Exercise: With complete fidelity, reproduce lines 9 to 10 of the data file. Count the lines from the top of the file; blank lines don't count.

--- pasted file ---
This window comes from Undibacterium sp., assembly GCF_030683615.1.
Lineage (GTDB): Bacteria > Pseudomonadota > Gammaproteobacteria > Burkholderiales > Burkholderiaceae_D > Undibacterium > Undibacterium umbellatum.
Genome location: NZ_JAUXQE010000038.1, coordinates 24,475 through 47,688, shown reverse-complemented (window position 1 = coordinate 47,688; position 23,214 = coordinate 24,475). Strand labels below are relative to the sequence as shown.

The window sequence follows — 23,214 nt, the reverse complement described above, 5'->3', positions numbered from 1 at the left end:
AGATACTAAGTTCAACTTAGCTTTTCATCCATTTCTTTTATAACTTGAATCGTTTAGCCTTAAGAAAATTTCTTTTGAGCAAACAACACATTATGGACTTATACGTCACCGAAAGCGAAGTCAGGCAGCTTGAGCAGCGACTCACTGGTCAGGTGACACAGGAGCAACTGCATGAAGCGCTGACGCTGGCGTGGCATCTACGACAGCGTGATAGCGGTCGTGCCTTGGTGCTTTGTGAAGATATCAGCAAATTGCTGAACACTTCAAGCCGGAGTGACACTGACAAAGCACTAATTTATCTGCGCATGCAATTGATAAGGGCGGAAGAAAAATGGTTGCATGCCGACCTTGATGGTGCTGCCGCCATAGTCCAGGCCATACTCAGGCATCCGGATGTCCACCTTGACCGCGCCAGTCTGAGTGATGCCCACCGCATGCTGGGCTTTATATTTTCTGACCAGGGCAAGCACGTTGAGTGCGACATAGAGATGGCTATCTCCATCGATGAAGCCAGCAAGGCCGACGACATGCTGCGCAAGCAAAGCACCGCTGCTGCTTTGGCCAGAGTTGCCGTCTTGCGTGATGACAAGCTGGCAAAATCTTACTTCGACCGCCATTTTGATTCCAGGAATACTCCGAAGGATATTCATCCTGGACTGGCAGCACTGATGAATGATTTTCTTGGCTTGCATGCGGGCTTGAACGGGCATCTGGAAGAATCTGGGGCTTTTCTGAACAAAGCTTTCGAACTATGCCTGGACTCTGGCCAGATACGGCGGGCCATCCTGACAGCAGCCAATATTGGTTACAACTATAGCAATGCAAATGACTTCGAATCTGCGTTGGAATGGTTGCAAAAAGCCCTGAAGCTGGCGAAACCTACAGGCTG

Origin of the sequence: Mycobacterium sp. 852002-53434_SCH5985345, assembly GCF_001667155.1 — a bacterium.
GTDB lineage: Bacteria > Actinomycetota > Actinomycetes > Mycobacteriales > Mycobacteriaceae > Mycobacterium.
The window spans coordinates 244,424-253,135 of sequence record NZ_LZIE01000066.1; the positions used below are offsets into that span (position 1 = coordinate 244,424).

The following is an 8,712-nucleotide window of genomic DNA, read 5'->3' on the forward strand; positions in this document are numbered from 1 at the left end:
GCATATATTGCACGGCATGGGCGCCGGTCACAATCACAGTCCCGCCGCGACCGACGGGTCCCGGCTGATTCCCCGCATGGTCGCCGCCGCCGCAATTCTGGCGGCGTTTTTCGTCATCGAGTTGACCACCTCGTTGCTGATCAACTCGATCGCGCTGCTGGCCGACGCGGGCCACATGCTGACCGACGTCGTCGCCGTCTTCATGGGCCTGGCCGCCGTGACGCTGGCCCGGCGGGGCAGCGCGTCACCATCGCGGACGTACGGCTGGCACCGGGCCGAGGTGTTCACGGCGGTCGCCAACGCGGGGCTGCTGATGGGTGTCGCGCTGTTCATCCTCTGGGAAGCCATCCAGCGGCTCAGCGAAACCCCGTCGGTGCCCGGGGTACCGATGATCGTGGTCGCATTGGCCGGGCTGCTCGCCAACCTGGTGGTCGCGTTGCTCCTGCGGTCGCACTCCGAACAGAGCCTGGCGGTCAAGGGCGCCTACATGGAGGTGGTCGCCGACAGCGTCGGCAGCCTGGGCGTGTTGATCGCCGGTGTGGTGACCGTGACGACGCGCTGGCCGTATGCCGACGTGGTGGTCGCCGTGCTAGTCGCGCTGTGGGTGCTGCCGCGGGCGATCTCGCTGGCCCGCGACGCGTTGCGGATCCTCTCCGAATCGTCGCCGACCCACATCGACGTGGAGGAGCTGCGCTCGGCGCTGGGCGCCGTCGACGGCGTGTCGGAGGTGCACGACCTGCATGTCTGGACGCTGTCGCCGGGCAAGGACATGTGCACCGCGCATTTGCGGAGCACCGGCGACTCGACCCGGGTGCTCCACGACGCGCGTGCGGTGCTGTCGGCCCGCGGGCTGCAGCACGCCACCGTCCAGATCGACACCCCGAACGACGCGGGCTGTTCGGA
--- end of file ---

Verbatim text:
The following is an 8,712-nucleotide window of genomic DNA, read 5'->3' on the forward strand; positions in this document are numbered from 1 at the left end:
GCATATATTGCACGGCATGGGCGCCGGTCACAATCACAGTCCCGCCGCGACCGACGGGTCCCGGCTGATTCCCCGCATGGTCGCCGCCGCCGCAATTCTGGCGGCGTTTTTCGTCATCGAGTTGACCACCTCGTTGCTGATCAACTCGATCGCGCTGCTGGCCGACGCGGGCCACATGCTGACCGACGTCGTCGCCGTCTTCATGGGCCTGGCCGCCGTGACGCTGGCCCGGCGGGGCAGCGCGTCACCATCGCGGACGTACGGCTGGCACCGGGCCGAGGTGTTCACGGCGGTCGCCAACGCGGGGCTGCTGATGGGTGTCGCGCTGTTCATCCTCTGGGAAGCCATCCAGCGGCTCAGCGAAACCCCGTCGGTGCCCGGGGTACCGATGATCGTGGTCGCATTGGCCGGGCTGCTCGCCAACCTGGTGGTCGCGTTGCTCCTGCGGTCGCACTCCGAACAGAGCCTGGCGGTCAAGGGCGCCTACATGGAGGTGGTCGCCGACAGCGTCGGCAGCCTGGGCGTGTTGATCGCCGGTGTGGTGACCGTGACGACGCGCTGGCCGTATGCCGACGTGGTGGTCGCCGTGCTAGTCGCGCTGTGGGTGCTGCCGCGGGCGATCTCGCTGGCCCGCGACGCGTTGCGGATCCTCTCCGAATCGTCGCCGACCCACATCGACGTGGAGGAGCTGCGCTCGGCGCTGGGCGCCGTCGACGGCGTGTCGGAGGTGCACGACCTGCATGTCTGGACGCTGTCGCCGGGCAAGGACATGTGCACCGCGCATTTGCGGAGCACCGGCGACTCGACCCGGGTGCTCCACGACGCGCGTGCGGTGCTGTCGGCCCGCGGGCTGCAGCACGCCACCGTCCAGATCGACACCCCGAACGACGCGGGCTGTTCGGA